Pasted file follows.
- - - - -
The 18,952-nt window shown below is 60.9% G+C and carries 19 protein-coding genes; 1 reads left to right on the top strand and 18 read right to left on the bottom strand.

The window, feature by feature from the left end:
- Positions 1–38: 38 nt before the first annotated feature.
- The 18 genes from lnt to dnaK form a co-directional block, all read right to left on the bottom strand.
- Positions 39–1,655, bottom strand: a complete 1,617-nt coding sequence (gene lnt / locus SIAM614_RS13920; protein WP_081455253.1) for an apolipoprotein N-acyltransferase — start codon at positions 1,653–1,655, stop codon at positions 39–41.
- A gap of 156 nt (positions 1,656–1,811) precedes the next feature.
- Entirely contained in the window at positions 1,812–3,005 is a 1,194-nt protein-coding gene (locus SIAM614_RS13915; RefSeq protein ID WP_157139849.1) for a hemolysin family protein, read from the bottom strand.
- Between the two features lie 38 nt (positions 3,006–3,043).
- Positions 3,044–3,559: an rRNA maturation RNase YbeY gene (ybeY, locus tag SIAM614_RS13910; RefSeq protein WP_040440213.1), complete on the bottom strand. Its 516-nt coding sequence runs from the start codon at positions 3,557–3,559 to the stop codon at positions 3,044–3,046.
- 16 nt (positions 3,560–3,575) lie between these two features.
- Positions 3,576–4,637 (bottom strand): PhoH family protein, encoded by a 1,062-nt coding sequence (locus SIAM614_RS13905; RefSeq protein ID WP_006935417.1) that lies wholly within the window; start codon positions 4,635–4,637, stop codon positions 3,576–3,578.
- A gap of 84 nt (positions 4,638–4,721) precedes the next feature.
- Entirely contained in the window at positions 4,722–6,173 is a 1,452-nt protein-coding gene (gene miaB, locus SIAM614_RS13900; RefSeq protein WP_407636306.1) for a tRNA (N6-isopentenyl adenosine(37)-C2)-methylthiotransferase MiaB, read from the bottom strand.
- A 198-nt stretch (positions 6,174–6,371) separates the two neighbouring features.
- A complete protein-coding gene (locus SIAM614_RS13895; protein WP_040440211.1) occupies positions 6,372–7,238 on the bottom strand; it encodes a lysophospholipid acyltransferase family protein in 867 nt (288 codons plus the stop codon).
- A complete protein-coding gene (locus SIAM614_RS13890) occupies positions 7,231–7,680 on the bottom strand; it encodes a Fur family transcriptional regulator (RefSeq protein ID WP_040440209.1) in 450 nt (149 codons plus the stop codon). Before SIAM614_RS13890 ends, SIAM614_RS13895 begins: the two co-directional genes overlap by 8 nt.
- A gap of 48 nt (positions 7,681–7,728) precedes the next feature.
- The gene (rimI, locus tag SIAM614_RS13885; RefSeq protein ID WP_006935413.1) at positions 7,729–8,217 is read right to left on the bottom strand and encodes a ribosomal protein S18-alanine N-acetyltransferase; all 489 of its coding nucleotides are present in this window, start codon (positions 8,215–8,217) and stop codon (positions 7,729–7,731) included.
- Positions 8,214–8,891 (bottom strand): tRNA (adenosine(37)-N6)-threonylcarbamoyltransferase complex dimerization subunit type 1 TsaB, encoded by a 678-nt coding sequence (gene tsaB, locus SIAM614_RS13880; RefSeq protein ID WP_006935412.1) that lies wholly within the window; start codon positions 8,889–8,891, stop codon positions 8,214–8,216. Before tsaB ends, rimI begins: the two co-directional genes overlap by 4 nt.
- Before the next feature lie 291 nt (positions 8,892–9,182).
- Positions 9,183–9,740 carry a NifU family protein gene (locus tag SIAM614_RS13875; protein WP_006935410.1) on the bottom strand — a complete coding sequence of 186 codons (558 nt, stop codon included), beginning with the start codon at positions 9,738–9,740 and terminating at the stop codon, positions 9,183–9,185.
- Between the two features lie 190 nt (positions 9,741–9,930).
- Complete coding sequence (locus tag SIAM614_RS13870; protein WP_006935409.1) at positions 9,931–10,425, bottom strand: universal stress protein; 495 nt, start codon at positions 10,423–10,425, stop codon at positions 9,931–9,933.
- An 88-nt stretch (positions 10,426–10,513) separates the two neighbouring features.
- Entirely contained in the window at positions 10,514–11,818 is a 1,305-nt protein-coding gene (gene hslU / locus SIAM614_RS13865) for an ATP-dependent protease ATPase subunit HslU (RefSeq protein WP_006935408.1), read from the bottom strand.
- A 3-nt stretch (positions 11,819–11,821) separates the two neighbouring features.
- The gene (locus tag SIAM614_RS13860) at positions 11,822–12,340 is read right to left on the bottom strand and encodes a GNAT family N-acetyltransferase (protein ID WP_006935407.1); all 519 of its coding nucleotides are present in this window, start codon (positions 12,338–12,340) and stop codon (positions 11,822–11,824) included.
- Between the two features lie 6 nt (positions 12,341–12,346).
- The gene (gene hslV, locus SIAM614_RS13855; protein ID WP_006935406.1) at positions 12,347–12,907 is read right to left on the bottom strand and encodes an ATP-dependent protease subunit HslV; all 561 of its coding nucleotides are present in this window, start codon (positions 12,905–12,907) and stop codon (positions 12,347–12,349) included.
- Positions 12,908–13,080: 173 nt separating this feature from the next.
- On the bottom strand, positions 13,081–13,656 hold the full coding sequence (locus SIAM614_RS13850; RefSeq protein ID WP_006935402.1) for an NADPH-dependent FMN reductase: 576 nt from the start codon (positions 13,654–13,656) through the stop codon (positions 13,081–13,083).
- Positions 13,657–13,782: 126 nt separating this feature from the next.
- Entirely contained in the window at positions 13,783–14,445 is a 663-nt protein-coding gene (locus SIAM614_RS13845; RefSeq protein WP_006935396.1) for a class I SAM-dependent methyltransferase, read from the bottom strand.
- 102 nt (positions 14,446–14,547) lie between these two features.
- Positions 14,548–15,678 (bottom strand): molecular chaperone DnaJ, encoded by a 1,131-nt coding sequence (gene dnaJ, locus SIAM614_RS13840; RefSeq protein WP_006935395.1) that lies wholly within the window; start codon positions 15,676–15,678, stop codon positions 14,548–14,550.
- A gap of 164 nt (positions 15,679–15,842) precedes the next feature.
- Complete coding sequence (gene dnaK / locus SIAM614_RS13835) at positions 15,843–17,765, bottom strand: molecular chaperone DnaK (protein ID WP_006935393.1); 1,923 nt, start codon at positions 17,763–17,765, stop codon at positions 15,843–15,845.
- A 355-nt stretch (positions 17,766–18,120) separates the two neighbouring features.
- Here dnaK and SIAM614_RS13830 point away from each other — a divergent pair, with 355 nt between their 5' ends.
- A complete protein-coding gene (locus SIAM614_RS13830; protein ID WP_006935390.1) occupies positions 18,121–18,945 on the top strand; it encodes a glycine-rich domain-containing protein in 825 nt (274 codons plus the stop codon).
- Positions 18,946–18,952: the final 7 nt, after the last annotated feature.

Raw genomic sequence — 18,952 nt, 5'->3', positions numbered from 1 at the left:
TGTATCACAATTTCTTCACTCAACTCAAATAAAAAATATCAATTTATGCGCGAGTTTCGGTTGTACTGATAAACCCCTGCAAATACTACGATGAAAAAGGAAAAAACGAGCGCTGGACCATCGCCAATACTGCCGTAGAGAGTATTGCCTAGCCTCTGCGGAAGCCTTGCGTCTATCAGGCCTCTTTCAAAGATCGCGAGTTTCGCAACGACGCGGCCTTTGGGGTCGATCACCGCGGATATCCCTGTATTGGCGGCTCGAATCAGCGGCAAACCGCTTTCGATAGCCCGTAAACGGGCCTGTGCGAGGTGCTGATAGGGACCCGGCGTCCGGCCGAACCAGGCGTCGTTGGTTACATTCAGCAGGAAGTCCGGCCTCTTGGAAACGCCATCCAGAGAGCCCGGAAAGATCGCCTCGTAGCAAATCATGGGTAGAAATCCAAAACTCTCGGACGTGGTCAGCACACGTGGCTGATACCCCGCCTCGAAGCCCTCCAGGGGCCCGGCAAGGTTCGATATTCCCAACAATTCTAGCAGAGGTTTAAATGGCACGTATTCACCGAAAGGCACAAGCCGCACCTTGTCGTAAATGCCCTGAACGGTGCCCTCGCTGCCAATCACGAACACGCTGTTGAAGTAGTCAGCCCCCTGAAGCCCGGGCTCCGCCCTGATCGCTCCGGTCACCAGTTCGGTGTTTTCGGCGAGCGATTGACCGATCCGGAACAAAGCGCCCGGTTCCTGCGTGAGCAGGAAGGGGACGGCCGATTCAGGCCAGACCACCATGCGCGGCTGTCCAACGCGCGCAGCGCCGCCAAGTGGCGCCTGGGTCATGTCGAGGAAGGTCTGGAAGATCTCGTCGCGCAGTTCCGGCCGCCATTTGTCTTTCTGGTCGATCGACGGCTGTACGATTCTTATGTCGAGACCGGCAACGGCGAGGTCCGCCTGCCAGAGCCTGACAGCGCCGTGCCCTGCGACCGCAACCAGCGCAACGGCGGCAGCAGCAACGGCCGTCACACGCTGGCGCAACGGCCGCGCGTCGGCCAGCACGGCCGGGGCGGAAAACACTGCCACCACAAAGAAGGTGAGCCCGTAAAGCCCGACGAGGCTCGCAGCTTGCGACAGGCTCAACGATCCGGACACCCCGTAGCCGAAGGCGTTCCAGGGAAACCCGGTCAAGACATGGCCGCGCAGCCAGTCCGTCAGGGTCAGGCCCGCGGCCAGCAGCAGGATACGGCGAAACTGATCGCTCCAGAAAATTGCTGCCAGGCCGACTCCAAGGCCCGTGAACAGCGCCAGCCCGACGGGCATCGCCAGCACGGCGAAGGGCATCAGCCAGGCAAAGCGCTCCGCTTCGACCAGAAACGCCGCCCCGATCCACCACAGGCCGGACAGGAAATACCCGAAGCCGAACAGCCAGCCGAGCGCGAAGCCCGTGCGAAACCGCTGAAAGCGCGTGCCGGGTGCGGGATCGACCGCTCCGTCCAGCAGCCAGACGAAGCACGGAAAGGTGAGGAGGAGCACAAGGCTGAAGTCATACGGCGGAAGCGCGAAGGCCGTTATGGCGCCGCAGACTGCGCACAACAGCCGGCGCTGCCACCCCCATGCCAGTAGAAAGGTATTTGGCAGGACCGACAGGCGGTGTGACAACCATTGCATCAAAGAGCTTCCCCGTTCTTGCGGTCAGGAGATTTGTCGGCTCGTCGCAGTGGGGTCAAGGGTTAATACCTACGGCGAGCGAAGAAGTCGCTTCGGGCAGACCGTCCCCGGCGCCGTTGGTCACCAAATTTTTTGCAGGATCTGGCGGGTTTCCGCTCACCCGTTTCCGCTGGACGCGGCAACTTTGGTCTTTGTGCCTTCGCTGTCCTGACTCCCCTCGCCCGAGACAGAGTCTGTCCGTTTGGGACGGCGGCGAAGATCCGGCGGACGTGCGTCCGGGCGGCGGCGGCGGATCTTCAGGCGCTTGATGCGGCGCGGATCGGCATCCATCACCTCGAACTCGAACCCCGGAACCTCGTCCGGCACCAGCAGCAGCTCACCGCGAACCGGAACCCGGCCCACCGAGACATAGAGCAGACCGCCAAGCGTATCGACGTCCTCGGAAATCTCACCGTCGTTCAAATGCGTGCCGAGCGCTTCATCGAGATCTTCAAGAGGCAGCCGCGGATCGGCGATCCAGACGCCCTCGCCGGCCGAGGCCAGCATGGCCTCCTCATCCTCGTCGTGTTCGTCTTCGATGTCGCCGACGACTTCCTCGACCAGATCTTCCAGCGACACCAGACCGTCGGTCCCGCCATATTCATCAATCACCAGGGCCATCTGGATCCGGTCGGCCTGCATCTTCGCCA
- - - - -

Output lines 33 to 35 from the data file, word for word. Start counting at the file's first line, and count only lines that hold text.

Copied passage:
- Entirely contained in the window at positions 13,783–14,445 is a 663-nt protein-coding gene (locus SIAM614_RS13845; RefSeq protein WP_006935396.1) for a class I SAM-dependent methyltransferase, read from the bottom strand.
- 102 nt (positions 14,446–14,547) lie between these two features.
- Positions 14,548–15,678 (bottom strand): molecular chaperone DnaJ, encoded by a 1,131-nt coding sequence (gene dnaJ, locus SIAM614_RS13840; RefSeq protein WP_006935395.1) that lies wholly within the window; start codon positions 15,676–15,678, stop codon positions 14,548–14,550.